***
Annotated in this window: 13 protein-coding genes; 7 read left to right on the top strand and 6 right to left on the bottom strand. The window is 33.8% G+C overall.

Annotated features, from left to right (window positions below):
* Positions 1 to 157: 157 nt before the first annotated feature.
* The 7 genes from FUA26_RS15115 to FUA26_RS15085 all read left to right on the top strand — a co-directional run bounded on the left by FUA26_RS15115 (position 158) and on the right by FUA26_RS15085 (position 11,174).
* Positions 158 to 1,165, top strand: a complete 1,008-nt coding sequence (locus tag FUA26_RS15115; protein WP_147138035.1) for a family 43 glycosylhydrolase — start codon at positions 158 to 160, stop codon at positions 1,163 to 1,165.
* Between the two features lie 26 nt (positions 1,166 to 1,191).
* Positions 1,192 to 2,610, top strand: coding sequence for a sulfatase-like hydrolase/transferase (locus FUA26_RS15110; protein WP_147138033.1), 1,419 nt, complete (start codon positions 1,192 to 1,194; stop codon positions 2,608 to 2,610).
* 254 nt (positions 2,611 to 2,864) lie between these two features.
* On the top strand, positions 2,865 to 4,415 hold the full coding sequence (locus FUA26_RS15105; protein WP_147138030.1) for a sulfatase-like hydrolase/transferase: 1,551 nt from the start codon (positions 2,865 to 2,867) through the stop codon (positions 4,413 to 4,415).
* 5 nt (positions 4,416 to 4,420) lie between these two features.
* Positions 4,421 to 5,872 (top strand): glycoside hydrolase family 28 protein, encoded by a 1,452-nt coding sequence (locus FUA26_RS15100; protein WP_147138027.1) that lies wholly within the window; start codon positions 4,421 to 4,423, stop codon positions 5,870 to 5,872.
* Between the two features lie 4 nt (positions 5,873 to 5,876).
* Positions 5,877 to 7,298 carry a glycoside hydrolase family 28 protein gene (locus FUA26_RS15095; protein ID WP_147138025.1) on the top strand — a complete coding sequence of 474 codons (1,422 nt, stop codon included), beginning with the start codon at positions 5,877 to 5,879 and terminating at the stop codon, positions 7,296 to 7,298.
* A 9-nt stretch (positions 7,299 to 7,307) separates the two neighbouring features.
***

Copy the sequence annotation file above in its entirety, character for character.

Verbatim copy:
Annotated in this window: 13 protein-coding genes; 7 read left to right on the top strand and 6 right to left on the bottom strand. The window is 33.8% G+C overall.

Annotated features, from left to right (window positions below):
* Positions 1 to 157: 157 nt before the first annotated feature.
* The 7 genes from FUA26_RS15115 to FUA26_RS15085 all read left to right on the top strand — a co-directional run bounded on the left by FUA26_RS15115 (position 158) and on the right by FUA26_RS15085 (position 11,174).
* Positions 158 to 1,165, top strand: a complete 1,008-nt coding sequence (locus tag FUA26_RS15115; protein WP_147138035.1) for a family 43 glycosylhydrolase — start codon at positions 158 to 160, stop codon at positions 1,163 to 1,165.
* Between the two features lie 26 nt (positions 1,166 to 1,191).
* Positions 1,192 to 2,610, top strand: coding sequence for a sulfatase-like hydrolase/transferase (locus FUA26_RS15110; protein WP_147138033.1), 1,419 nt, complete (start codon positions 1,192 to 1,194; stop codon positions 2,608 to 2,610).
* 254 nt (positions 2,611 to 2,864) lie between these two features.
* On the top strand, positions 2,865 to 4,415 hold the full coding sequence (locus FUA26_RS15105; protein WP_147138030.1) for a sulfatase-like hydrolase/transferase: 1,551 nt from the start codon (positions 2,865 to 2,867) through the stop codon (positions 4,413 to 4,415).
* 5 nt (positions 4,416 to 4,420) lie between these two features.
* Positions 4,421 to 5,872 (top strand): glycoside hydrolase family 28 protein, encoded by a 1,452-nt coding sequence (locus FUA26_RS15100; protein WP_147138027.1) that lies wholly within the window; start codon positions 4,421 to 4,423, stop codon positions 5,870 to 5,872.
* Between the two features lie 4 nt (positions 5,873 to 5,876).
* Positions 5,877 to 7,298 carry a glycoside hydrolase family 28 protein gene (locus FUA26_RS15095; protein ID WP_147138025.1) on the top strand — a complete coding sequence of 474 codons (1,422 nt, stop codon included), beginning with the start codon at positions 5,877 to 5,879 and terminating at the stop codon, positions 7,296 to 7,298.
* A 9-nt stretch (positions 7,299 to 7,307) separates the two neighbouring features.